I was in the third grade and although we were separated into individual classes, the partitions were often removed so all eighty third graders and four teachers were interacting. There weren't a lot of foods that I liked as an eight year old. I was OK with burgers and fries but that was about it. My stepmother, Carol, weighed about a hundred and twenty pounds and was five foot nine inches. The woman was crazy when it came to food. Whatever she put it in front of you, you ate it.
I would sit at times for two hours staring at a bowl of cold, mushy, canned spinach, until finally, exhausted, I would gag and gag it down. My stepsister, Susan, hated ketchup and I watched in horror one night as Carol jerked her head back by the hair and smeared a handful of ketchup inside her mouth. Susan gagged it down while Carol screamed, "Eat it!, Eat it!" So, included in our long drives to school was always instructions to eat all of our school lunches. Every day after school she asked if we'd eaten all of our lunch, and ever day I lied and said that I had! One of the teachers was Ms Johnson. She was the same age as my awesome grandmother and knew her as well. She reminded me of her very much. Now, Ms. Johnson sometimes doted over me and would watch me peck at my lunch and say, "Elizabeth, if you ever eat everything on your plate, I will dance a jig right here in the cafeteria." Then one day came, it was hamburger, french fry, tomato and apple sauce day. I ate it all... except for the tomato which Lisa Harness quickly snatched up and ate for me. :-) We sat in groups of eight in big square desks, four facing four, and all the kids in my group started yelling at Ms. Johnson, laughing proudly that, "Elizabeth cleared her plate." So everyone watched as Ms Johnson danced a jig... a really funny jig that delighted all the kids and caused quite an uproar. It was so fun and just made my day. Later that day, my stepmother came to the class to pick me and my sister up after school. I didn't find out until later that Ms Johnson had told Carol the whole story. She told her that I had never before eaten all my lunch and that I did for the first time that day and that she danced a jig to celebrate. Because my dad and stepmother were basically hiding me and my sister from my mom at the time, we would have to drive thirty miles home from school. That drive seemed like forever. It was cold that evening and I had on my coat and my hood was up. Carol was already inside as dad ushered me and my sister in to the house. Just inside the door, I pushed my hat off of my head and immediately felt burning pain across my cheek and mouth that rattled my teeth...it hurt so bad!! Carol had slapped me across the face. I was completely shocked and confused. In a flash I tried to figure out what I'd done this time. My dad, who never protected me from anyone, especially the women in his life, was even surprised. All he managed to do was to loudly say, "Hey!" Carol shot venom from her mouth and responded, "Shut up, Steve!" Then she got so close to my face, I could feel her spit on me as she spoke. "You little liar...all this time you've bee lying to me ever day and today I found out the truth!" Then I went to my room.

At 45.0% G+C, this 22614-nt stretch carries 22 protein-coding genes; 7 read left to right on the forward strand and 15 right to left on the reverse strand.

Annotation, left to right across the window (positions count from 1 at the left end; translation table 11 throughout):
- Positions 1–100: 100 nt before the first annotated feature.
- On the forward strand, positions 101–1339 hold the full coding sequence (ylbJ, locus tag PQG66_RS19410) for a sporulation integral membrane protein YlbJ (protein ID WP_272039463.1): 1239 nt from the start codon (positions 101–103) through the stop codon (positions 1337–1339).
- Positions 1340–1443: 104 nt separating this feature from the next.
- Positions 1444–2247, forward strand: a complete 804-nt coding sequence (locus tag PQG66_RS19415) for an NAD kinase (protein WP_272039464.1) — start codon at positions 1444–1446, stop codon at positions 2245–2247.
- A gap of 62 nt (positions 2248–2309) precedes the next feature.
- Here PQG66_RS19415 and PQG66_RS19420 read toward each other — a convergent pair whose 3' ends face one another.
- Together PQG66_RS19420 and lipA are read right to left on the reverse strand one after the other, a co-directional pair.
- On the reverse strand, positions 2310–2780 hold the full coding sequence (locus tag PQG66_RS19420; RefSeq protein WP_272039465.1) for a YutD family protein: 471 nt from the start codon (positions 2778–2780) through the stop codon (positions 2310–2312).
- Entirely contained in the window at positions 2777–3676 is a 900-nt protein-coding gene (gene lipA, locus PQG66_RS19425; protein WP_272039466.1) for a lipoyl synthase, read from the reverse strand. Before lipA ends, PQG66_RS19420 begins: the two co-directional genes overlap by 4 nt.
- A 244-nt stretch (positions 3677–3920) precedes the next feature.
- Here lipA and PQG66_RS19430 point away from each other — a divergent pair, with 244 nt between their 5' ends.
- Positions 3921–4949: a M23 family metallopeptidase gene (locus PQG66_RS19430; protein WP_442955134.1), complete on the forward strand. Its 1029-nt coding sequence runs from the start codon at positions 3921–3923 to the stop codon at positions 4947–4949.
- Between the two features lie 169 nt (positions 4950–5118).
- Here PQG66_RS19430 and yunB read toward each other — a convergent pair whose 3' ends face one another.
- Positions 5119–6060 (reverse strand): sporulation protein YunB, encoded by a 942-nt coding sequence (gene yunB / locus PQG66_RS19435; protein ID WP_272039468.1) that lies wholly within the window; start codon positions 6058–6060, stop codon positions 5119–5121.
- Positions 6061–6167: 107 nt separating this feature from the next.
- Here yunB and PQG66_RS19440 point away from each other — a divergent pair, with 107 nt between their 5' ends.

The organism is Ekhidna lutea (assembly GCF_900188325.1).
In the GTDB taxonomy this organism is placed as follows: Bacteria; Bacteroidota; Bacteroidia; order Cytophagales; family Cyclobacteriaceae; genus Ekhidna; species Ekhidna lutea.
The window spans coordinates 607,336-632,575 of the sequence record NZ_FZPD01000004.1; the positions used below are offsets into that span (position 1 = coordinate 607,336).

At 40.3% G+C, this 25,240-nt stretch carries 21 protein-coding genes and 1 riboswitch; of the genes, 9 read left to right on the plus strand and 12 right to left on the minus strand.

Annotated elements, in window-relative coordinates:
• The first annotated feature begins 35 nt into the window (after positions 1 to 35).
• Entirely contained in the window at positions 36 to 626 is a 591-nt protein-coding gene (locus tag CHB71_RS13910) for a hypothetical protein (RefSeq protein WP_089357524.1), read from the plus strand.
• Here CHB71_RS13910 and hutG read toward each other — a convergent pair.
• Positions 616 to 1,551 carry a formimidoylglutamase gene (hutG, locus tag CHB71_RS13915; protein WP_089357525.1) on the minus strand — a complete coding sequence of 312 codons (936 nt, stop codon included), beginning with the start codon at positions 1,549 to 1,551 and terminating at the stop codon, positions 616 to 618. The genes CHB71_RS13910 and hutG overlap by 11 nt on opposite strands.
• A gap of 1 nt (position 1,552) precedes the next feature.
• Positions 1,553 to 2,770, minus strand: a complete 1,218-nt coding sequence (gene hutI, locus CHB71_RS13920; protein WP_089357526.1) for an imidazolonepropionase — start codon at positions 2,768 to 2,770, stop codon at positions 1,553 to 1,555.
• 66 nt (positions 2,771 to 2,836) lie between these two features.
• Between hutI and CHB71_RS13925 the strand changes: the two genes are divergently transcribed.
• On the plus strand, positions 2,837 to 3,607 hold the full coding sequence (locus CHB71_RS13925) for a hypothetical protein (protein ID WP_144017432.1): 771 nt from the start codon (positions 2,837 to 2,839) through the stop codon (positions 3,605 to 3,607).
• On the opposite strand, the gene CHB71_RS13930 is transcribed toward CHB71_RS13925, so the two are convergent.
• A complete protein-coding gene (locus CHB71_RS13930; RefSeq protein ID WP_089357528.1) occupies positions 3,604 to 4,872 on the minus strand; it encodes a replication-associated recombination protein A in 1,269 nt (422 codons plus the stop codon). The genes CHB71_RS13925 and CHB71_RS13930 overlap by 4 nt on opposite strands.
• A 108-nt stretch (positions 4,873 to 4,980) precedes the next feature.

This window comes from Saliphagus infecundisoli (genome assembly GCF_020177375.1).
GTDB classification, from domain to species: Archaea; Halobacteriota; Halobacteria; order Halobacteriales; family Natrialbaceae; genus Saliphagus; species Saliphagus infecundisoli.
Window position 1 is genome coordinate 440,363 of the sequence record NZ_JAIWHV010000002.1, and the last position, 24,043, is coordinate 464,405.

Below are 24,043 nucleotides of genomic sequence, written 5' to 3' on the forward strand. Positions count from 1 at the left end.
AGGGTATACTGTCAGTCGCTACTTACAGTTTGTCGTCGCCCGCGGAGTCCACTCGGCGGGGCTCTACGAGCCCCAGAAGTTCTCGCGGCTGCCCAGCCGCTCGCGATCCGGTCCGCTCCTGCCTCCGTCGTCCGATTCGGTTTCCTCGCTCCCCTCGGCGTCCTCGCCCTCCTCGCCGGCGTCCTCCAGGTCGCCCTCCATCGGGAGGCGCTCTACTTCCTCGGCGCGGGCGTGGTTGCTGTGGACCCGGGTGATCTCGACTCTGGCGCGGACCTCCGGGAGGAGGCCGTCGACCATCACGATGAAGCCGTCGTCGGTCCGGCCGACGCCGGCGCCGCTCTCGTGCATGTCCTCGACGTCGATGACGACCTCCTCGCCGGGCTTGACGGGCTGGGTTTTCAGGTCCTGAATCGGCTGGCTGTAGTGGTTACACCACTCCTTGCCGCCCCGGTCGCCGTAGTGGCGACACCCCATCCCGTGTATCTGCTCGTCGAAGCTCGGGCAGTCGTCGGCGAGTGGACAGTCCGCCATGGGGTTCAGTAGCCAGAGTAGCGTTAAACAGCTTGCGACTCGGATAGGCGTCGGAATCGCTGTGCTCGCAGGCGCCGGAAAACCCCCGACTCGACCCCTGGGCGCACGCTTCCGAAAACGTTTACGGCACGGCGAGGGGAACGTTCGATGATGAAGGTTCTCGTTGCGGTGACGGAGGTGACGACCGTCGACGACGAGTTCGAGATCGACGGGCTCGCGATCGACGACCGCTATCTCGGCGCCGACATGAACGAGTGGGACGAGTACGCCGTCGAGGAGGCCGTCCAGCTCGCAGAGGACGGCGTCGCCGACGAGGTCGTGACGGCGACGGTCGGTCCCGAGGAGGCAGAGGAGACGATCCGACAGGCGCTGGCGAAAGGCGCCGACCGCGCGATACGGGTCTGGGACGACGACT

Through Story Exploration:
There is good in this story, 'I loved school and all my friends and they liked me. Ms Johnson saw the real me and loved me and it's even possible for little me to cause a big, fun celebration.' But there were serious lies burned into me that day and re-enforced on other occasions. These are a few of them:
Hiding my face is the safest option
It's normal for others to abuse girls bodies
I will never have a home that is safe
Cleaning a plate of food I do like will make me and others happy
Certain foods are evil
The Truth: I originally chose this story because of being slapped in the face and my dad not doing anything about it. It was a shock upon sharing and exploring with the CoEd group that these years of my childhood was actually the foundation of forty years of eating and body image problems. After our six weeks of Story Group, I had clarity, more power over my choices and less fear in allowing myself to be seen. However, it was during my follow up Story Coaching session that the simple question, 'Tell me about your grandmother?' would lead to an even bigger breakthrough. My grandmother, who me and my sister lived with for a few years was really a 'mother' to me and fun story after story poured out of my soul about all of the ways in which she loved us. I actually wasn't an orphan, abandoned.